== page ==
At the start of the semester, I intended to blog every Friday, reflecting on the teaching and learning experiences of the week. Here it is the end of October, more than halfway through the semester, and I’m writing my first post. I could give you a list of reasons/excuses why this happened-family health crises, travel, family life, other work priorities, I technically have no readers anyway-but whatever the reasons, I just can’t seem to get it together. This week was a little better, but I still have that “winging it” feeling, and that’s way out of my comfort zone. I’m a planner, an organizer, a goal achiever, a Type A, INTJ, generally uptight and fully together sort. So, I’m not only feeling disorganized, I’m feeling anxious about feeling disorganized. It’s making for a fun semester. Finding a chipmunk in my classroom didn’t help either, but that’s a story for another day.
However, because I live my life as a life-long learner, today I’m taking some time to record what I’ve learned from my minor disintegration. There’s probably something else I should be doing on this rainy Saturday, but I can’t remember what it is before I have some more coffee. And if I never have any readers, at least I’ll have this post for my own edification during the next “semester from hell.”
The first lesson I learned is that you cannot skimp on self-care. Influenced by my health coach and yoga teachers, I’ve become a bit of a crusader for this concept this semester. No matter what is swirling around you, you will NOT make things better by neglecting sleep, healthy eating, exercise, and sunlight. Make a daily self-care routine and stick to it. The little extras like a clean and comfortable work space, nice smells, and some time for non-work things like hobbies, facials, or cuddles with the dog don’t hurt either. Show yourself some grace and patience, the same grace and patience that you hopefully grant to others when you see them struggling. You cannot live on caffeine and to-do lists alone.
Second, don’t fall into the trap of productive procrastination. Overwhelmed me (I should really give her a name. My husband calls it squirrel brain. He keeps saying “Cage the squirrel, Honey.”) loves to organize last year’s exam papers and thank you notes from students, do the dishes, travel down the twitter rabbit hole looking for course content, or make new to-do lists and file systems. She’s convinced that she can’t handle everything she has to do, so she finds other “good” things to occupy her time to avoid engaging with the real stuff. This semester I’ve learned to keep a list of “low hanging fruit” tasks, things that move me towards my real goals but don’t take a lot of time or, frankly, brain power. I turn to those when I start to get off track. I’ve also blocked off Deep Work time without interruptions at my most productive times of day. That’s when I tackle the big tasks in 45 minute intervals. It’s like HIIT for my brain, and I’ve been truly amazed by what I’ve accomplished in short periods of time.
Third, learn to delegate and ask for help. With limited time and mental resources, I have had to decide when it is truly best for me to engage with a task or to pass it on to someone else. I don’t like handing off tasks, generally. I am a bit of a control freak and a recovering perfectionist. But when you literally can’t do everything you need to do in 24 hours, you learn. I’ve learned. Some of the things I’ve outsourced surprised me. Grocery shopping and wandering around Target with a latte has been replaced by online grocery orders, my husband and son doing the meal planning, and/or a meal delivery service. Instead of doing everything in the classroom alone, I found some wonderful volunteers in students from previous classes who are answering questions online during lecture and running study groups for my largest course. Now, I look at tasks with a critical eye. Am I the best person for this job? If not, who would be? Does saying yes mean I have to say no to something more important in my life?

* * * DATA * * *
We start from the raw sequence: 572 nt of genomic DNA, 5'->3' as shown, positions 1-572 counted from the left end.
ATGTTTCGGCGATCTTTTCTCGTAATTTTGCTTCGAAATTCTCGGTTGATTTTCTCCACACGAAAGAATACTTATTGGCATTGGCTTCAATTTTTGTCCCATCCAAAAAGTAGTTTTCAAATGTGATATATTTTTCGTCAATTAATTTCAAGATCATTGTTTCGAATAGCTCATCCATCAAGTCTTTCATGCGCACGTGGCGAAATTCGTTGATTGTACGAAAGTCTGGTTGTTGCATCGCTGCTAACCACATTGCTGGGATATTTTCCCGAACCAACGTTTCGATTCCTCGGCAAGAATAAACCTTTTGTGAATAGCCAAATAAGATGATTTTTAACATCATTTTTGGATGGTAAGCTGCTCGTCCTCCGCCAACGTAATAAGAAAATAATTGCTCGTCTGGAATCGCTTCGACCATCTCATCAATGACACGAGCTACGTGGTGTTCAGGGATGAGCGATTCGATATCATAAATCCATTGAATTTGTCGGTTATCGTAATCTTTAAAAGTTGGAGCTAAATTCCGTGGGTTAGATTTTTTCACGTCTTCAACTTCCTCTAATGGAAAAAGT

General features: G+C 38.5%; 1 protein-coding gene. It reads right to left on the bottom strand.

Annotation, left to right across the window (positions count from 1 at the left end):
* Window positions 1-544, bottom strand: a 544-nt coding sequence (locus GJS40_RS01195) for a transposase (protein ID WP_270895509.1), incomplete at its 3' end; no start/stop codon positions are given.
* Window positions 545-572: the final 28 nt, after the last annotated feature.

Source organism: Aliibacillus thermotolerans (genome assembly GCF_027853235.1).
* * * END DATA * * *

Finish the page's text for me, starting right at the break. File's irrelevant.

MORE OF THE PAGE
Which leads me to another point, sometimes you have to say no. I hate saying no to exciting things, but there are only so many hours in the day. I finally made a list of all my commitments, especially at work, and the amount of time and energy they require. For now, if an opportunity arises, I make myself physically cross something off that list to add something new. It’s a reality check. I have to weigh pros and cons, costs and benefits before I say yes. It’s wrong to commit to wonderful things that I can’t actually do in a wonderful way. And I have to sleep some time.
Finally, enjoy the fact that there are natural resets in the day and the week and the year. After lunch can be different than before lunch. (Are you hangry?) Tomorrow is another day. The weekend is coming (What weekend? say the academics). A new year is on its way and with it a new semester. Winter is coming, but it is not forever. Okay, enough with the cliches, you know what I mean. When you feel buried in life, that newness that comes from a reset event can be inspiring and encouraging. Use that.
While all these ideas have been really helpful, I still feel out of sorts. I’m still anxious about my goals and my classes. And don’t you even talk to me about the holidays, at least not if you want to be friends. But it’s the weekend, tomorrow is another day, my students are learning, and I will survive the semester. And look at all I’ve learned. I was recently told by a very old friend that I’m much calmer than I used to be. As his role in my life has always been telling me the absolute, unvarnished truth, I’m encouraged. If I seem calmer during this semester, just think how relaxed I’ll be when life’s stresses are a little less. Cage the squirrel, my friends.